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 Table of Contents  
EDITORIAL
Year : 2022  |  Volume : 24  |  Issue : 3  |  Page : 3-4

Professionalism in clinical practice


1 Department of Paediatrics, Army Hospital Research and Referral, New Delhi, India
2 Department of Internal Medicine, Army Hospital Research and Referral, New Delhi, India

Date of Submission11-Apr-2022
Date of Decision12-Apr-2022
Date of Acceptance13-Apr-2022
Date of Web Publication01-Jul-2022

Correspondence Address:
Surg Capt (Dr) Anuj Singhal
Department of Internal Medicine, Army Hospital Research and Referral, New Delhi
India
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Source of Support: None, Conflict of Interest: None


DOI: 10.4103/jmms.jmms_59_22

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How to cite this article:
Shaw SC, Singhal A. Professionalism in clinical practice. J Mar Med Soc 2022;24, Suppl S1:3-4

How to cite this URL:
Shaw SC, Singhal A. Professionalism in clinical practice. J Mar Med Soc [serial online] 2022 [cited 2022 Oct 3];24, Suppl S1:3-4. Available from: https://www.marinemedicalsociety.in/text.asp?2022/24/3/3/347871



“The physician needs a clear head and a kind heart; his work is arduous and complex, requiring the exercise of the very highest faculties of the mind, while constantly appealing to the emotions and finer feelings.”

– William Osler[1]


  What Is Professionalism in Clinical Practice? Top


Medical professionalism is exemplified through what physicians actually do and how they perform responsibilities to individual patients and their families. Professionalism is a core competency for physicians, and the physicians are expected to consistently demonstrate professional behaviors in diverse situations, depicting the values of professionalism. The professional values include noncognitive skills, such as communication including empathy, integrity, language, and compassion; collaboration including respect, duty, and responsibility; and finally, sustained improvement (recognition of limitations and motivation to improve).[2] Professionalism is not one time acquired attribute, and it requires commitment, lifelong learning, and practice. However, are we really mindful of these professional behaviors in day-to-day or routine professional life?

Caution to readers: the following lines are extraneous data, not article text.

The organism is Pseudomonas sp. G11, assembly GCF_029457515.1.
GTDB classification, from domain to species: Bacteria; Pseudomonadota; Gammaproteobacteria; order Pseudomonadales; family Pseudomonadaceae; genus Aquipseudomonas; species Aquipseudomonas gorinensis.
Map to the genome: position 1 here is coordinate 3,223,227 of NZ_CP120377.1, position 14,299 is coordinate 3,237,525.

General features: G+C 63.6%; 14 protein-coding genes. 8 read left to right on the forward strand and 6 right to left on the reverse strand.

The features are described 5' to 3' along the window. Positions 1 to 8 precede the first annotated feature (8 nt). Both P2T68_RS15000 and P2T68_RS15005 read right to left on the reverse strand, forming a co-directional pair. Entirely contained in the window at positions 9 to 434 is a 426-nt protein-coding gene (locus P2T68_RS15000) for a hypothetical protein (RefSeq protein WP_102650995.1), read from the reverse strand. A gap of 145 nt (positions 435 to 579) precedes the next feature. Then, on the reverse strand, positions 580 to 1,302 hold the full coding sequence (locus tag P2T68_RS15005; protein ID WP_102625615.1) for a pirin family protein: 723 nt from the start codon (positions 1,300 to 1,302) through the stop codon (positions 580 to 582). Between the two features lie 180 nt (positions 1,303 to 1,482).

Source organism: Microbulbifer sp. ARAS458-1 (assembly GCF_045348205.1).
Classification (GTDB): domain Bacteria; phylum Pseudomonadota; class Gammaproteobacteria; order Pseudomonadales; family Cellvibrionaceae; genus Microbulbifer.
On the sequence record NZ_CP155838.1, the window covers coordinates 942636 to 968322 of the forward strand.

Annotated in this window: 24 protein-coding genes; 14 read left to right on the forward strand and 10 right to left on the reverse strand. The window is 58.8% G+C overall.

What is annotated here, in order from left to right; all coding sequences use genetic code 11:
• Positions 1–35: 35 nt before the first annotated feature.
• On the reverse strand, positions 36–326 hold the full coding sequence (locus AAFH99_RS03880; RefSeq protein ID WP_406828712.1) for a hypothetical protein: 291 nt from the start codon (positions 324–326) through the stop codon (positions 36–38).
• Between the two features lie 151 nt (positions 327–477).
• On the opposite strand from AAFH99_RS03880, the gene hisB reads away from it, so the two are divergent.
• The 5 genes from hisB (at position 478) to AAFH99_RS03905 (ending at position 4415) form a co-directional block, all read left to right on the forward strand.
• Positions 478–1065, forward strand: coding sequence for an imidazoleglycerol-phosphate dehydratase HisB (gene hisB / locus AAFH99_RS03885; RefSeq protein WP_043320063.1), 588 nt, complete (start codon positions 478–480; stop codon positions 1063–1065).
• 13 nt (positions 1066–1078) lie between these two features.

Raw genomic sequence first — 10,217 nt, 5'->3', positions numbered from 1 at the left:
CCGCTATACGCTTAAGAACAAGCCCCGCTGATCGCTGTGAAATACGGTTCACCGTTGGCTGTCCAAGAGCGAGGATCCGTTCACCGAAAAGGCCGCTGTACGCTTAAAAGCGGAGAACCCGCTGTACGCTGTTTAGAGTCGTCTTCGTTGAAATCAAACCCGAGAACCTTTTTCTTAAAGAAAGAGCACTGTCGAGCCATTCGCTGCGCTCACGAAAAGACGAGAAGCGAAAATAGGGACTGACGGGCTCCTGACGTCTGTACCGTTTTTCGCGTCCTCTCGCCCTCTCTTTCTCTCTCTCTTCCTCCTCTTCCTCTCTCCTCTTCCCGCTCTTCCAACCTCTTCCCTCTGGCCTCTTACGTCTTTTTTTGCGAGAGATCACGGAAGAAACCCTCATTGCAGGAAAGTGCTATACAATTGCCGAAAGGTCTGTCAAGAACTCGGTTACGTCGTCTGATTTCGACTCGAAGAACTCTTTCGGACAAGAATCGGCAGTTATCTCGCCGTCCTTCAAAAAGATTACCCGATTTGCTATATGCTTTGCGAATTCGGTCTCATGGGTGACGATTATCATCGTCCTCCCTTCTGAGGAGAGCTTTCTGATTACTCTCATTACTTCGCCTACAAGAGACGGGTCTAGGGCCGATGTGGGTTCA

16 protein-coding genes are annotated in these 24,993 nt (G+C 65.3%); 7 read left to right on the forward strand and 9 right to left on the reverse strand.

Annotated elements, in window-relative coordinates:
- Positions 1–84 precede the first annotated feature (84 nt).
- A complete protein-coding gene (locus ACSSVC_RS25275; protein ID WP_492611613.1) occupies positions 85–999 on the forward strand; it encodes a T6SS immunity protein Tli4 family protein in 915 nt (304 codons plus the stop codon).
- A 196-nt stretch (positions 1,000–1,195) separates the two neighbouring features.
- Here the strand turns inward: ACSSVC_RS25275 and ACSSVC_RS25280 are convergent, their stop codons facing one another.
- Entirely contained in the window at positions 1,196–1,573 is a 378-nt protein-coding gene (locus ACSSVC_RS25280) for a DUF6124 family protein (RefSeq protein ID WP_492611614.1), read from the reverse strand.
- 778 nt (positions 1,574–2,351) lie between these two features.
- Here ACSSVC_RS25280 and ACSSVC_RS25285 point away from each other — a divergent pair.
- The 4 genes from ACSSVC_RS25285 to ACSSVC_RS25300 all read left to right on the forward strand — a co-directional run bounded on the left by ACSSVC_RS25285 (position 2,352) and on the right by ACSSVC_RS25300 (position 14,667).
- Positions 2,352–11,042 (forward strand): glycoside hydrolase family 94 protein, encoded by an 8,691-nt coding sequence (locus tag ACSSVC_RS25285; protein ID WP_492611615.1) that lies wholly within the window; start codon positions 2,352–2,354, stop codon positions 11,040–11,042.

Why Is Professionalism so Important for a Clinician? Top


The primary rationale for professionalism is to enhance patient outcomes and his/her safety. Health-care delivery by professionals needs to communicate well, respecting the principles of honesty, respect for others, confidentiality, and responsibility for their actions. Professionalism is the basis of why a patient seeks a doctor, and it is a type of unwritten contract between doctor and patient. It requires placing the interests of patients above those of the clinicians and setting and maintaining high standards to provide expert advice to clientele.


  What Are the Principles of Professionalism in Health Care? Top


There are three principles, namely, principle of patient welfare, patient autonomy, and social justice. The patient welfare focuses on altruism, trust, and patient interest. Autonomy provides honesty with patients and the need to educate them to make appropriate medical decisions. Social justice is based on distributive justice where the needs of all patients are taken care of when taking care of an individual patient keeping availability of resources in mind.[2]


  What Are the Attributes of Professionalism Required for a Clinician? Top